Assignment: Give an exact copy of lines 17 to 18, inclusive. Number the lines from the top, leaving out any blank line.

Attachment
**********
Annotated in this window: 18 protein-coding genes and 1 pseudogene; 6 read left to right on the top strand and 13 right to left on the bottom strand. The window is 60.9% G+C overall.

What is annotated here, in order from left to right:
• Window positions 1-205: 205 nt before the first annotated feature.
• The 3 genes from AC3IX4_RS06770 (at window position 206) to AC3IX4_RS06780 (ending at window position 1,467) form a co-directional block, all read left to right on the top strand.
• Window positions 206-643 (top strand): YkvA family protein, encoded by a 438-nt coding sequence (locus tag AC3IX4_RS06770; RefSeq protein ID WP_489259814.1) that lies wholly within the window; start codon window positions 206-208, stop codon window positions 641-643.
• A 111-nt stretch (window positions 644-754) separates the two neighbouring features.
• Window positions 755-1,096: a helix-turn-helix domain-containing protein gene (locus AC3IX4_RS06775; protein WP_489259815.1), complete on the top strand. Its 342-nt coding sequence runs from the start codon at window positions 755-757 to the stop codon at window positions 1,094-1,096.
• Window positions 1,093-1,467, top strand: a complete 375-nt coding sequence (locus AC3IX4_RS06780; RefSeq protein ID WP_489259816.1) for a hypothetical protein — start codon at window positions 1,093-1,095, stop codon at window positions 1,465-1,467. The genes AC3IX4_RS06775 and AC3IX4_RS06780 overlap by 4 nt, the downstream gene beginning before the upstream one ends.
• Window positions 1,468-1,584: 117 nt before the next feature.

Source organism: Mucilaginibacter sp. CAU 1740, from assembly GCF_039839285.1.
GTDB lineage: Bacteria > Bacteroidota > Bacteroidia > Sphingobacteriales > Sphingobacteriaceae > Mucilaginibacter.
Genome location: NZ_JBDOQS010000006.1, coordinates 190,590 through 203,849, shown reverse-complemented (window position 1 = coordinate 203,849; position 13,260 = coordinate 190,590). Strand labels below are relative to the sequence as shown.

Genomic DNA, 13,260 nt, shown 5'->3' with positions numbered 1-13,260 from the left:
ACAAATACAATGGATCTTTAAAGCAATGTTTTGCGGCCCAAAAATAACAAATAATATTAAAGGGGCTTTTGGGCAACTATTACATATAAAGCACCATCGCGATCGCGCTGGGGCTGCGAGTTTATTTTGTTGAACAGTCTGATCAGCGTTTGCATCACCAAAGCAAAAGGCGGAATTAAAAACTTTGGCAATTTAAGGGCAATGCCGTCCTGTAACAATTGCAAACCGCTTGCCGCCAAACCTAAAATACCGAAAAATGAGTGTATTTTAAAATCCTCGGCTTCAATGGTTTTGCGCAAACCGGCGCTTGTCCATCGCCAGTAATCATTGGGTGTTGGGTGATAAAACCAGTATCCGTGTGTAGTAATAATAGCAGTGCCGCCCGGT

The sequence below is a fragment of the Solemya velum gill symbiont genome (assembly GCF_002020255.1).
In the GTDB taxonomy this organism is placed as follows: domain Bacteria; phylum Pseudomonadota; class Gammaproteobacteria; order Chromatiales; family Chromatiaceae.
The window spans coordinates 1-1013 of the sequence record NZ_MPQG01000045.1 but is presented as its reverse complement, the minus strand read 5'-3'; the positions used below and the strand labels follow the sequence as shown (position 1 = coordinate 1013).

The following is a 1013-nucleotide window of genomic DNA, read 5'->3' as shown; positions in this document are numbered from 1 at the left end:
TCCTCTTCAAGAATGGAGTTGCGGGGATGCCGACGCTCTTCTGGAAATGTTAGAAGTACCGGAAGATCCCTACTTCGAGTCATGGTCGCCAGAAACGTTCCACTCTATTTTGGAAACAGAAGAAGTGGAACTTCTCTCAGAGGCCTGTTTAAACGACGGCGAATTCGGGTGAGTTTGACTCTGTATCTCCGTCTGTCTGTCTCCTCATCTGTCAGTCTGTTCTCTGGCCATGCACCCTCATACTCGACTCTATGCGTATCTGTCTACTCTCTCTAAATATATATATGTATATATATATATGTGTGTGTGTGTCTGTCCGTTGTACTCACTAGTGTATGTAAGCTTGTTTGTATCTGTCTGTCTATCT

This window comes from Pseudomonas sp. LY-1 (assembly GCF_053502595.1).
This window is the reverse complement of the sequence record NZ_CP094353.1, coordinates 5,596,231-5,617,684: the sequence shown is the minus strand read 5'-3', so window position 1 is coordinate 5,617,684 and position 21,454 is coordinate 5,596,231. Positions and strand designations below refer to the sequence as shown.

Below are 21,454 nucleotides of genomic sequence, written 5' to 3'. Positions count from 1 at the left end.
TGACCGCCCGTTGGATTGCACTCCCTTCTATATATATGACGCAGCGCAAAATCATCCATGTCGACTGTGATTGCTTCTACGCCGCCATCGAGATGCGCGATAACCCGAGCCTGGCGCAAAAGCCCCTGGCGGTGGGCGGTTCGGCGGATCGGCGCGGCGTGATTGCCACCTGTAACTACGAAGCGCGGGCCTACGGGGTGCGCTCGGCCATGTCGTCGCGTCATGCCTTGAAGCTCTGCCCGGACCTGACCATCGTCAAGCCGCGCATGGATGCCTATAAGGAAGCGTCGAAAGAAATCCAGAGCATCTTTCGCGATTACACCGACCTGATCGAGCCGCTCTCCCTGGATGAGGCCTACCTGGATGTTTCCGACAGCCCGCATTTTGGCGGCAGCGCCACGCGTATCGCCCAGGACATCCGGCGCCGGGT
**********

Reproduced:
The window spans coordinates 1-1013 of the sequence record NZ_MPQG01000045.1 but is presented as its reverse complement, the minus strand read 5'-3'; the positions used below and the strand labels follow the sequence as shown (position 1 = coordinate 1013).

The following is a 1013-nucleotide window of genomic DNA, read 5'->3' as shown; positions in this document are numbered from 1 at the left end: